What a marvelous invention was the postcard. The simplest of messages sent practically instantaneously. What did people do before the postcard, when they needed to nag someone?
Two years later, Mr. Kelly posed the Imperial Girls Band once again. They now number 16 musicians, adding a third tuba, but I don't see Rae. The band leader has changed hats, moving to a white summertime cap. But he is not Simeon.
But Mr. Kelly has cleverly arranged the girls the same way as in the 1910 photo, and by super-imposing the two images using the same girls in the center as the focus, you can see that the man with the white hat is clearly taller.
What do you think? Am I wrong? Is it the same man?
Who is he? I don't know. Simeon Whaley may have found more work as a brick mason that took away time with the girls band. There may have been a more accomplished musician in Reading, who was a better music instructor. Perhaps one day I can solve this mystery when a descendant of these young ladies finds this post and has an answer
On August 18, 1913, The Evening Statesman of Marshall, Michigan in the adjacent county published a list of events for the opening of their county fair. There were four bands providing music, and the Imperial Girls Band of Reading was one of them, performing 4 times throughout the day.
1 P. M. — Grand blowing of factory whistles for fifteen minutes.
1:30 P. M. — No.2 Platform band concert by Ladies' Imperial band of Reading.
1:30 P. M. — Opposite No. 1 Fire station, the St. Clair Sisters in balloon ascension and releasing 100 small balloons, as an announcement to the outside cities that the homecoming celebration is opened.
2 P. M. — Main and Jefferson "Do Bell" unit on high wire. Grand Trunk band.
2:30 P. M. — No. 2 platform Jackson street, Major Westerman. clever baton swinging act. 4 Iskikawa Japs Acrobatic feats. Rennello and Sister, sensational bicycle act. Elks band.
3:15 P. M. — Main and McCamly streets, Prince, the diving dog, a thrilling high dive. Sanitarium band.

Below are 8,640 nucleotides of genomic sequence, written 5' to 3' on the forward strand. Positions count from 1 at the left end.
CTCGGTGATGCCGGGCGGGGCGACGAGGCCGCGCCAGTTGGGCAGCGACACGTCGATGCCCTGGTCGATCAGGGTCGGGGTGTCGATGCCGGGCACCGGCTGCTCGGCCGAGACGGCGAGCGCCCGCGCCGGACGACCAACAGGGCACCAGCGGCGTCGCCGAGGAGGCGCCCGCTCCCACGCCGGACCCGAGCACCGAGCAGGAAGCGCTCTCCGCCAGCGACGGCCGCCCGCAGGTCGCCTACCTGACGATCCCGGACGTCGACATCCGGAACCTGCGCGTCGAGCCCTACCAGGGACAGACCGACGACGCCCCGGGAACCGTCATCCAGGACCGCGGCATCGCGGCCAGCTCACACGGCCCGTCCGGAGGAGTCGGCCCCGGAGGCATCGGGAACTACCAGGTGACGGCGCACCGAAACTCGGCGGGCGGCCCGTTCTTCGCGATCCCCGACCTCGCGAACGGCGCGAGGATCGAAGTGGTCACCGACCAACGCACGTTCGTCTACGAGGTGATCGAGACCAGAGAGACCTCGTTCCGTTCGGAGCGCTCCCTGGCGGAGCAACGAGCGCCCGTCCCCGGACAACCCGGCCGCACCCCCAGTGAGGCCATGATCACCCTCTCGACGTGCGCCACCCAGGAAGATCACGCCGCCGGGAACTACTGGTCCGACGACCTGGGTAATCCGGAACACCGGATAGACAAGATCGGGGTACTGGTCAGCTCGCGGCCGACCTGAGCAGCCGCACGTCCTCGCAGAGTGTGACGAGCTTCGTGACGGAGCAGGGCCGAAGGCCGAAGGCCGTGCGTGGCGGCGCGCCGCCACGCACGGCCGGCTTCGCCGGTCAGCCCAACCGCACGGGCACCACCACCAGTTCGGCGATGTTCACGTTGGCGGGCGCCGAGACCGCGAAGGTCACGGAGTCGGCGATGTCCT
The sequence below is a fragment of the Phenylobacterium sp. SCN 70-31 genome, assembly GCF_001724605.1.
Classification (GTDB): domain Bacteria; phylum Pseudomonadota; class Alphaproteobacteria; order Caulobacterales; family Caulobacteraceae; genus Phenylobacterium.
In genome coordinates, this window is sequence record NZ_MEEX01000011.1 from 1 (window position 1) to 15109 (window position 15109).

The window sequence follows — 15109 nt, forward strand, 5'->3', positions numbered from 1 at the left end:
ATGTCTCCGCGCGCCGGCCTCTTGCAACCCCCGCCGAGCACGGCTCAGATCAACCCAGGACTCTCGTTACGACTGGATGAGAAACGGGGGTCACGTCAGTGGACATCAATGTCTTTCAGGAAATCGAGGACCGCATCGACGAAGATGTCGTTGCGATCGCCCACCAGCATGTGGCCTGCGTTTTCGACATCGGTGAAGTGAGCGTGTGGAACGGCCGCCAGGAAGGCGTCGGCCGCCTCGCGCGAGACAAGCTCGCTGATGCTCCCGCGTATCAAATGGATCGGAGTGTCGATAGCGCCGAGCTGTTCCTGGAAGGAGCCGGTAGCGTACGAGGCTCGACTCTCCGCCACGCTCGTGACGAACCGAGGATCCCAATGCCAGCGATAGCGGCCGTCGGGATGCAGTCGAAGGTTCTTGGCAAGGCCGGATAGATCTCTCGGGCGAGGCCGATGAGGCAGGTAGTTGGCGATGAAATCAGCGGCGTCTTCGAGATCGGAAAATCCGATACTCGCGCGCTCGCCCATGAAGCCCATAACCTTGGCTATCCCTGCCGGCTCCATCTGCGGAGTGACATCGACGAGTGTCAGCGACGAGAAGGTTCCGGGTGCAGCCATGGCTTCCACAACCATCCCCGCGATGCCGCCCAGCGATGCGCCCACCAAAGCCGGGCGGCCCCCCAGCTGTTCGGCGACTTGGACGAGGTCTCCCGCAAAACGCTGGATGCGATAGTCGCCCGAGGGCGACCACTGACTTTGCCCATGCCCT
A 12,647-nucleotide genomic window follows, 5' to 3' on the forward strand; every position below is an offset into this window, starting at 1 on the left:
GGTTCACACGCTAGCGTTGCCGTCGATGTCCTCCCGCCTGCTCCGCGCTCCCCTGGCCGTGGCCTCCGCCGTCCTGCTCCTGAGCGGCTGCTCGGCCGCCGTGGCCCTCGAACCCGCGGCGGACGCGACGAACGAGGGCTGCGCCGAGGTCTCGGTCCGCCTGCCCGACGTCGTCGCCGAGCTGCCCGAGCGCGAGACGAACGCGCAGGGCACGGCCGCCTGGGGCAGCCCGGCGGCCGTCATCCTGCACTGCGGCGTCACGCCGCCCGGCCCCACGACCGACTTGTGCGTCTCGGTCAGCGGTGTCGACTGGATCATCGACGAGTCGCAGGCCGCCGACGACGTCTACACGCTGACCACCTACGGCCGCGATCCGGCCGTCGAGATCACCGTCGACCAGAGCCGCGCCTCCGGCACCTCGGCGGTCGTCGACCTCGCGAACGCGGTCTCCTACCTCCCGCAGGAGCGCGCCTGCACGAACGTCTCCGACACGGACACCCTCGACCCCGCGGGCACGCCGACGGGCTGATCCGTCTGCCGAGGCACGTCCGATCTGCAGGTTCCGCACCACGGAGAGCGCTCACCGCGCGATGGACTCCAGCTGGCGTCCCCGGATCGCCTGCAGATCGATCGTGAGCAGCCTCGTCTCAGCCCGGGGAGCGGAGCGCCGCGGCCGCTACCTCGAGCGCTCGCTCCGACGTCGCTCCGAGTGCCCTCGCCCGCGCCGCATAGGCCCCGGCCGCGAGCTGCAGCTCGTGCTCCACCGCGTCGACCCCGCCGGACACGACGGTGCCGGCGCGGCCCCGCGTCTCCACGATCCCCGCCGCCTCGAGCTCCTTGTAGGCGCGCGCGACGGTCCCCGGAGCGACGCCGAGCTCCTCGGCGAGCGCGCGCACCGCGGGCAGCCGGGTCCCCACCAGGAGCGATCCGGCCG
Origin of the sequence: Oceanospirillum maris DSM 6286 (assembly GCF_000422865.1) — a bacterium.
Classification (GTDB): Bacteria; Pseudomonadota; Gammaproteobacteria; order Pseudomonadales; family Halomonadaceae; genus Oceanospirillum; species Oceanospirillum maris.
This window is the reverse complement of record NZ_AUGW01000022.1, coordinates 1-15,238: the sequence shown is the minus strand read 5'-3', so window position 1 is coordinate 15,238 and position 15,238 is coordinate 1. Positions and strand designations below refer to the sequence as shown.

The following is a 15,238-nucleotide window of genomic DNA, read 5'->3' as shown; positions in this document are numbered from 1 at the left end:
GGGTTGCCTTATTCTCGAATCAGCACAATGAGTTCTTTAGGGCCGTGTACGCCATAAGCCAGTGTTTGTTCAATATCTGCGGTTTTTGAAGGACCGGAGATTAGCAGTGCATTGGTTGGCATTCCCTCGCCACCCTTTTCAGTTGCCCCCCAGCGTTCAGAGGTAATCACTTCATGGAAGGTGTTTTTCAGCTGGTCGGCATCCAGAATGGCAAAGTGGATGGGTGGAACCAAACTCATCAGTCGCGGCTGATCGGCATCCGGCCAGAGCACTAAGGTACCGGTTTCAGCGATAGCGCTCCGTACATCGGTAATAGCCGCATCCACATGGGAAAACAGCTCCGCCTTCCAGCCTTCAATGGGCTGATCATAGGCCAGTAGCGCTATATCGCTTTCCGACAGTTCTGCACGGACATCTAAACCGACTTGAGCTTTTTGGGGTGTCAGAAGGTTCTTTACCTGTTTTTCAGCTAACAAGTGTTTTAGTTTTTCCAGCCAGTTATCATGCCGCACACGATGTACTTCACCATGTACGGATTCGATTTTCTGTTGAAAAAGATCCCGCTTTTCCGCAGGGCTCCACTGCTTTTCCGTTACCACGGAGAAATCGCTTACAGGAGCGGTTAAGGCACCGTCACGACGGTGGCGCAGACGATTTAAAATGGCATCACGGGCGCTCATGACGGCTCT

4:14 P. M. — State street between Jefferson and McCamly, sensational Smithson, leap the gap, Sanitarium band.
4:30 P. M. — In front of the Ellis Publishing company. The Flying Hubers, aerial act. Sanitarium band.
5 P. M. — No. 1 Stand, new city hall. The Reynolds Four foot jugglers and acrobats, Wilson and Aubery, some comedy. The Bluchers, trampoplain act. Girls' Imperial band.
7 P. M.—No. 2 Platform. Elks band concert.
7 P. M. — Opposite No. 1 Fire station, St. Clair sisters in balloon ascension, double parachute drop.
7:30 P. M. — No. 1 platform, the Reynolds four foot jugglers and acrobates. Wilson and Aubery, some comedy, the Bluchers, trampoplian act. Grand Trunk band.
8 P. M. — In front Ellis Publishing company, the Flying Hubers, great aerial act. Ladies Imperial band.
8:40 P. M. — Corner Main and Jefferson, "Do Bell" the limit on high wire. Ladies Imperial band.
9 P. M. — No. 2 platform, new city hall. Major Westerman, clever baton swinging act. Four Iskikawa Japs, acrobatic feats. Rennello and Sister, sensational bicycle act. Elks band.
9:30 P. M. — State street between Jefferson and McCamly. sensational Smithson leap the gap. Grand Trunk band.10 P. M. — Main and MCamly street. Prince, the diving dog.
My contribution to Sepia Saturday
A thumbnail of this week's photo theme is in the logo below.
A thumbnail of this week's photo theme is in the logo below.